Othello- Emilia, Desdemona Relationship Essay
In the play “Othello”, by William Shakespeare, there are two major feminine figures that attract our attention - Othello- Emilia, Desdemona Relationship Essay introduction. One is the wife of the play’s tragic hero-Othello; the other is betrothed to one of the greatest villains of all time-Iago. They are part and parcel of what goes on in the play and eventually how the crisis of the play is resolved. These two females of the play can be compared and contrasted in a number of ways. To begin, both Desdemona and Emilia are the wives of men of action. Their husbands are in the Venetian military and not just ordinary men but men who hold positions and value. Desdemona is the wife of Othello who is a General in the army with men under his command. Emilia’s husband is Iago who is the ancient of Othello. Next, the two ladies exhibit a level of ignorance of the plots in play around them. Unknowingly both Desdemona and Emilia play right into Iago’s master plan of destruction. Desdemona and Emilia are also loyal wives who want to please their husbands. Othello believes that Desdemona is lewd and unchaste; therefore Desdemona wants to appease his worries concerning her loyalty by reassuring him, thus pleasing him. Desdemona affirms: “I never did Offend you in my life; never loved Cassio But with such general warranty of heaven As I might love. I never gave him token.”
She is veracious in saying that she has not cheated on Othello with Cassio, therefore proving to him that she is loyal. Similarly, Emilia is just as loyal to Iago as Desdemona is to Othello. When Emilia finds Desdemona’s handkerchief she remembers that her husband had asked her to give it to him. “I am glad I have found this napkin My wayward husband hath a hundred times Wooed me to steal it I nothing, but to please his fantasy.”
For that reason, instead of giving it back to her mistress right away, Emilia gave it to Iago with the goal in mind of pleasing him. Emilia’s actions thus reinforce her loyalty to Iago. Emilia and Desdemona do differ in perspective. The major contrast of the two women’s attitude towards men and marriage come is highlighted when they discuss adultery. In this respect, we can see Emilia as a modern woman, a feminist before her time. Desdemona can be perceived as being old fashioned and idealistic who is votary at the shrine of love. Emilia’s opinion about men is expressed in the following lines:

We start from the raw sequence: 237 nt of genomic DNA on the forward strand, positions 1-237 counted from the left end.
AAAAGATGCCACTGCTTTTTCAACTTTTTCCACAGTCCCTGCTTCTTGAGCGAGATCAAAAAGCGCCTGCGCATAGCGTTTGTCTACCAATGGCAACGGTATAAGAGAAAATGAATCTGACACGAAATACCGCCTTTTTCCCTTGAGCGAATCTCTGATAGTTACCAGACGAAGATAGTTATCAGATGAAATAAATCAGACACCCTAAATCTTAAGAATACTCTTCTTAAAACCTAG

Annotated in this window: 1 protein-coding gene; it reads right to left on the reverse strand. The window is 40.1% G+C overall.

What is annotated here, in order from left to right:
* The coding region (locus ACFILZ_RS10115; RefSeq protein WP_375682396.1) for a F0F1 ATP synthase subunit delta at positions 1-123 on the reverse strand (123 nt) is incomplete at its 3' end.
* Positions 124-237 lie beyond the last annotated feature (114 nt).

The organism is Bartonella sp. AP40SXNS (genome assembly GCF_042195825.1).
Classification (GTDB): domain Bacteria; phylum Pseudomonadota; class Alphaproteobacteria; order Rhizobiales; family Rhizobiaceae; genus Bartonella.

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They are all but stomachs, and we all but food;
They eat us hungrily, and when they are full,
They belch us.
Emilia and Desdemona’s view on faithless wives differ as well. To Desdemona, unchaste is unthinkable. But Emilia knows there are faithless wives and she feels that she can explain why some wives fail in chastity. Emilia expresses her belief in equality. Her worldliness becomes evident as she says she may be willing to transgress the bounds of virtue, if the whole world is offered as a price. Her ultimate conclusion on such contradictory ideals is that the bad behavior of a woman is only a reflection of her husband’s behavior. The difference in their use of language indicates the disparities between the women’s characters. Desdemona’s speech is gentle, courteous and refined. When Othello abuses her faithlessness, she is unable to argue or expostulate with him. Even in the face of death, Desdemona’s language remains spiritual: “No, by my life and soul!” Emilia has a rough and ready tongue. She uses her language to defy the fear of death: “I care not for thy sword;” As Emilia’s anger raises her language becomes direct and coarse: “He called her a whore;” Emilia feels no embarrassment in pronouncing the word ‘whore’ which Desdemona shrinks from uttering.
The view of both women to their husbands takes different paths at the end of the play. Desdemona continues to love her husband even though he has fatally smothered her. Desdemona acts saintly blaming her death on herself: “Nobody; I myself; Farewell:” She does not alter her love even in the face of irrational passion. In this way, Desdemona exemplifies romantic love. Emilia was loyal and devoted to her husband. At the shocking discovery of the truth, Emilia’s view of her husband is shattered. Her realisation is made worse because of the part she took in it. She is a symbol of justice as she puts her mistress’s good name before her own. Emilia is heroic in the face of death as she passes judgment on her husband: “may his pernicious soul/ Rot half a grain a day!” The greatest similarity between Desdemona and Emilia is that their husbands murdered them both. Their downfall was undoubtedly their love and faith in their husbands and their trust of Iago. Both women’s good qualities were used against them and led to their murder; Desdemona’s generosity and compassion and Emilia’s sense of justice and devotion.